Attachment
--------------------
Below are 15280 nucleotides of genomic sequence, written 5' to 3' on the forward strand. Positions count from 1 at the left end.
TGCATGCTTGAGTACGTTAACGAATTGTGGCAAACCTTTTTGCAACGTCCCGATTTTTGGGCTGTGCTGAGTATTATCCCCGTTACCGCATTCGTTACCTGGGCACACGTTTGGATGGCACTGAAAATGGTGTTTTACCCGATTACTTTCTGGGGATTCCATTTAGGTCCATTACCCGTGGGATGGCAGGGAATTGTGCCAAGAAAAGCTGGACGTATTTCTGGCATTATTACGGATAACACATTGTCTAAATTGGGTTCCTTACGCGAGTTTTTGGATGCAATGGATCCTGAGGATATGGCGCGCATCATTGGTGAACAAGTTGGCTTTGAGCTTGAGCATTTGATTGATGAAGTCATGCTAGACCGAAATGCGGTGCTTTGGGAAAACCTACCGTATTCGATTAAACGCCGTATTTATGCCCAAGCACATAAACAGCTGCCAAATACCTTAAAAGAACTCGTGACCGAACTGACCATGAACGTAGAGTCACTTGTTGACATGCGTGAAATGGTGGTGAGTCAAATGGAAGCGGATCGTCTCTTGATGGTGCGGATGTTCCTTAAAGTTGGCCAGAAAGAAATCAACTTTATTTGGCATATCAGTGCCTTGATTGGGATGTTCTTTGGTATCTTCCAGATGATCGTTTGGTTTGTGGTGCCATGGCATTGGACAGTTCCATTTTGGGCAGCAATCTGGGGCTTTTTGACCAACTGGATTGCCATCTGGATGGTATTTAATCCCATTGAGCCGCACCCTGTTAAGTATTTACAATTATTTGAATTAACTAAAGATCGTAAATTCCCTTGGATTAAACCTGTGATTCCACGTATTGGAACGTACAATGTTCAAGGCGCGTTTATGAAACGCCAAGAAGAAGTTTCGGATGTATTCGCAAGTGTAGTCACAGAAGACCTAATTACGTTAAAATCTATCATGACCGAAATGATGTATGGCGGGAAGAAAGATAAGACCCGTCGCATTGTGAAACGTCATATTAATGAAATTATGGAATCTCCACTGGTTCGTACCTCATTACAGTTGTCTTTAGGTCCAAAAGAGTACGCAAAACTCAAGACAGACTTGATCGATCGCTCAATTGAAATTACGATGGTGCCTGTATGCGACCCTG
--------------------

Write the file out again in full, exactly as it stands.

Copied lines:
Below are 15280 nucleotides of genomic sequence, written 5' to 3' on the forward strand. Positions count from 1 at the left end.
TGCATGCTTGAGTACGTTAACGAATTGTGGCAAACCTTTTTGCAACGTCCCGATTTTTGGGCTGTGCTGAGTATTATCCCCGTTACCGCATTCGTTACCTGGGCACACGTTTGGATGGCACTGAAAATGGTGTTTTACCCGATTACTTTCTGGGGATTCCATTTAGGTCCATTACCCGTGGGATGGCAGGGAATTGTGCCAAGAAAAGCTGGACGTATTTCTGGCATTATTACGGATAACACATTGTCTAAATTGGGTTCCTTACGCGAGTTTTTGGATGCAATGGATCCTGAGGATATGGCGCGCATCATTGGTGAACAAGTTGGCTTTGAGCTTGAGCATTTGATTGATGAAGTCATGCTAGACCGAAATGCGGTGCTTTGGGAAAACCTACCGTATTCGATTAAACGCCGTATTTATGCCCAAGCACATAAACAGCTGCCAAATACCTTAAAAGAACTCGTGACCGAACTGACCATGAACGTAGAGTCACTTGTTGACATGCGTGAAATGGTGGTGAGTCAAATGGAAGCGGATCGTCTCTTGATGGTGCGGATGTTCCTTAAAGTTGGCCAGAAAGAAATCAACTTTATTTGGCATATCAGTGCCTTGATTGGGATGTTCTTTGGTATCTTCCAGATGATCGTTTGGTTTGTGGTGCCATGGCATTGGACAGTTCCATTTTGGGCAGCAATCTGGGGCTTTTTGACCAACTGGATTGCCATCTGGATGGTATTTAATCCCATTGAGCCGCACCCTGTTAAGTATTTACAATTATTTGAATTAACTAAAGATCGTAAATTCCCTTGGATTAAACCTGTGATTCCACGTATTGGAACGTACAATGTTCAAGGCGCGTTTATGAAACGCCAAGAAGAAGTTTCGGATGTATTCGCAAGTGTAGTCACAGAAGACCTAATTACGTTAAAATCTATCATGACCGAAATGATGTATGGCGGGAAGAAAGATAAGACCCGTCGCATTGTGAAACGTCATATTAATGAAATTATGGAATCTCCACTGGTTCGTACCTCATTACAGTTGTCTTTAGGTCCAAAAGAGTACGCAAAACTCAAGACAGACTTGATCGATCGCTCAATTGAAATTACGATGGTGCCTGTATGCGACCCTG